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New Low-Speed Wi-Fi Technology Could Help Smart Grids Evolve Faster


Smart grids are getting closer and closer to actual implementation in each of our homes, so efficient technologies that lie underneath them have to be invented. So far, the part that takes care of communication between the users and the utilities has been using Wi-Fi, the same technology your laptop uses to connect to the Internet.

The drawback of Wi-Fi is that it was not built for such an application, where speed isn’t by far as important as the actual act of communication, be it at 50 bits per second.

A company called On-Ramp Wireless invented a technology that uses the same frequencies Wi-Fi network cards use, but modulates the signal in such a manner that it doesn’t get distorted by noise, such as the surrounding networks. On the contrary, their Ultra-Link Processing technology can send signals to up to 45 miles and even uses much less power to do that, enabling savings in what concerns both energy and equipment deployed on the field by utilities.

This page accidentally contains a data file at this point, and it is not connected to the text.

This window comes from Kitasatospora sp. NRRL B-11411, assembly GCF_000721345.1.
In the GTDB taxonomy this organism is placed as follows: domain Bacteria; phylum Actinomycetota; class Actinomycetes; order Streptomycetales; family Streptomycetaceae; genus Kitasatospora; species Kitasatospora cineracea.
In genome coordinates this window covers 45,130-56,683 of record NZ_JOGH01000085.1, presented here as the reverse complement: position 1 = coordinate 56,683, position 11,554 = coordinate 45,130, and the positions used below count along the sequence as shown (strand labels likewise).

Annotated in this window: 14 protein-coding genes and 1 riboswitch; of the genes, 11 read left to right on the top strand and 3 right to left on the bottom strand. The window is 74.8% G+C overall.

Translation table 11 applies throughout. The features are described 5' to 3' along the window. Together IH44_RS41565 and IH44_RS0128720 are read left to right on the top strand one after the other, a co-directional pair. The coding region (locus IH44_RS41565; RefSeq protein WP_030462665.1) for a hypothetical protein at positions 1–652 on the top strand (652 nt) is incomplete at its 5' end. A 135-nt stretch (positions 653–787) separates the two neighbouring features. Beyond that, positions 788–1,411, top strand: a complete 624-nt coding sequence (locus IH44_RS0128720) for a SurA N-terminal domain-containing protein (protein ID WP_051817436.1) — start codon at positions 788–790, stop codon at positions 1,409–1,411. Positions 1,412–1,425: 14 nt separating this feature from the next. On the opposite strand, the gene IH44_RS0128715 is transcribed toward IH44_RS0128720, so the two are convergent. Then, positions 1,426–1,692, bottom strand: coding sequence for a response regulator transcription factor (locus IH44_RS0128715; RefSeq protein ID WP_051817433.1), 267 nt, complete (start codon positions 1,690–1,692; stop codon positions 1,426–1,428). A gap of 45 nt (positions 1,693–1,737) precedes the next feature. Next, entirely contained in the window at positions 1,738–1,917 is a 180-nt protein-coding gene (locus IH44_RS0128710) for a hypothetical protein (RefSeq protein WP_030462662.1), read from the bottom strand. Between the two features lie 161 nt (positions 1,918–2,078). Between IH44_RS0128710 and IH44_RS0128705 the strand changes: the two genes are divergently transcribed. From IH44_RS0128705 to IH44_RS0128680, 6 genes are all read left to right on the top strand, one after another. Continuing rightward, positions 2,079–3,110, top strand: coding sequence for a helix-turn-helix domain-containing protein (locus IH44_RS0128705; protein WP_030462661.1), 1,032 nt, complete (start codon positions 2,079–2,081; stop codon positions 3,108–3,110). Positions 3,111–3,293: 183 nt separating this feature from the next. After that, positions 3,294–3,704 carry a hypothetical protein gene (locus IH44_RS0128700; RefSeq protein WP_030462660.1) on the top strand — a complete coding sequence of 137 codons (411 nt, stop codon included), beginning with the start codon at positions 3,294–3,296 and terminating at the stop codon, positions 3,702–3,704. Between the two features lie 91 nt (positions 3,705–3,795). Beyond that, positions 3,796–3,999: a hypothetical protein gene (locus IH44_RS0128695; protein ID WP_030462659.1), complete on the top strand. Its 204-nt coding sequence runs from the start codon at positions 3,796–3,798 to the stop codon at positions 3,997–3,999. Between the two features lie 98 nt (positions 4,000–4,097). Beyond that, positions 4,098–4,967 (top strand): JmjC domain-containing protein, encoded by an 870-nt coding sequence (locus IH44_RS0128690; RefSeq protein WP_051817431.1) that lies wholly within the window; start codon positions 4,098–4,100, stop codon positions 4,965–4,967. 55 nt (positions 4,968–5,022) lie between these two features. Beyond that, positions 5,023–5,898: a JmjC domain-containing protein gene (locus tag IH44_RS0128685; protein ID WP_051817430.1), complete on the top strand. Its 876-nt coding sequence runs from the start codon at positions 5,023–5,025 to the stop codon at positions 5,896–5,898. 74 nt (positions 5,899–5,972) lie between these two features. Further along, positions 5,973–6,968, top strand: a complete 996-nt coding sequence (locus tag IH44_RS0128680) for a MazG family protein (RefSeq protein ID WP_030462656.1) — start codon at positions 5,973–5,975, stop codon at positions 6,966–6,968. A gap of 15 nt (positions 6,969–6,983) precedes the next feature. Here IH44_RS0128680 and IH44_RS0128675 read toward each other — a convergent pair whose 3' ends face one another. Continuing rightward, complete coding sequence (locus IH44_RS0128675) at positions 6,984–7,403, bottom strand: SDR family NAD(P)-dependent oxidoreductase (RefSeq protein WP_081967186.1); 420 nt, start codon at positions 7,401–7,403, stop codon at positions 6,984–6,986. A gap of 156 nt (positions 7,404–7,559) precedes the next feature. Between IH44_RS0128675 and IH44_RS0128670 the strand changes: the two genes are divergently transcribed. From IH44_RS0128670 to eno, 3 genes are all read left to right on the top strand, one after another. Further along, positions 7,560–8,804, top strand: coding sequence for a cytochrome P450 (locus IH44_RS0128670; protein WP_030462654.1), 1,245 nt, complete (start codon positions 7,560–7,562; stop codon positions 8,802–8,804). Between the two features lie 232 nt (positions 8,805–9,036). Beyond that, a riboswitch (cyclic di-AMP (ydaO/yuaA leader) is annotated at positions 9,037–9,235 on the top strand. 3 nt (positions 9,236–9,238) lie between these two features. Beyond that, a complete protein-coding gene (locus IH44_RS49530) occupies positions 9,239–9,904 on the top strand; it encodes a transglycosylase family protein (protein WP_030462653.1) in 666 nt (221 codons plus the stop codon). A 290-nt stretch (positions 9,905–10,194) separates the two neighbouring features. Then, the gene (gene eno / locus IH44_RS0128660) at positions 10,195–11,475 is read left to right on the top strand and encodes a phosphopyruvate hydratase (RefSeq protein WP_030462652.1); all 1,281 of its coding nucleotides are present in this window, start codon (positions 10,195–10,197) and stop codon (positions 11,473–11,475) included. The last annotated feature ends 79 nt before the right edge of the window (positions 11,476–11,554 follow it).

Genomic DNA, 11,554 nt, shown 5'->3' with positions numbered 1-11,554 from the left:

The company tried the Ulta-Link Processing devices in San Diego, where only 35 strategically-located access point were needed to read the data sent by smart electricity meters across a 4,000-square-mile area. Using one of the classic transmission techniques, PG&E needs over 1,000 access points to cover the same area they tested in San Diego.

For those who don’t know yet, the smart grid will enable electricity consumers to also upload electricity they produce with solar panels or wind turbines to the grid, or connect their electric or hybrid vehicles to it. The latter would act as buffers that stabilize the voltage during fluctuations – they either charge or discharge, and the user gets paid for the service.

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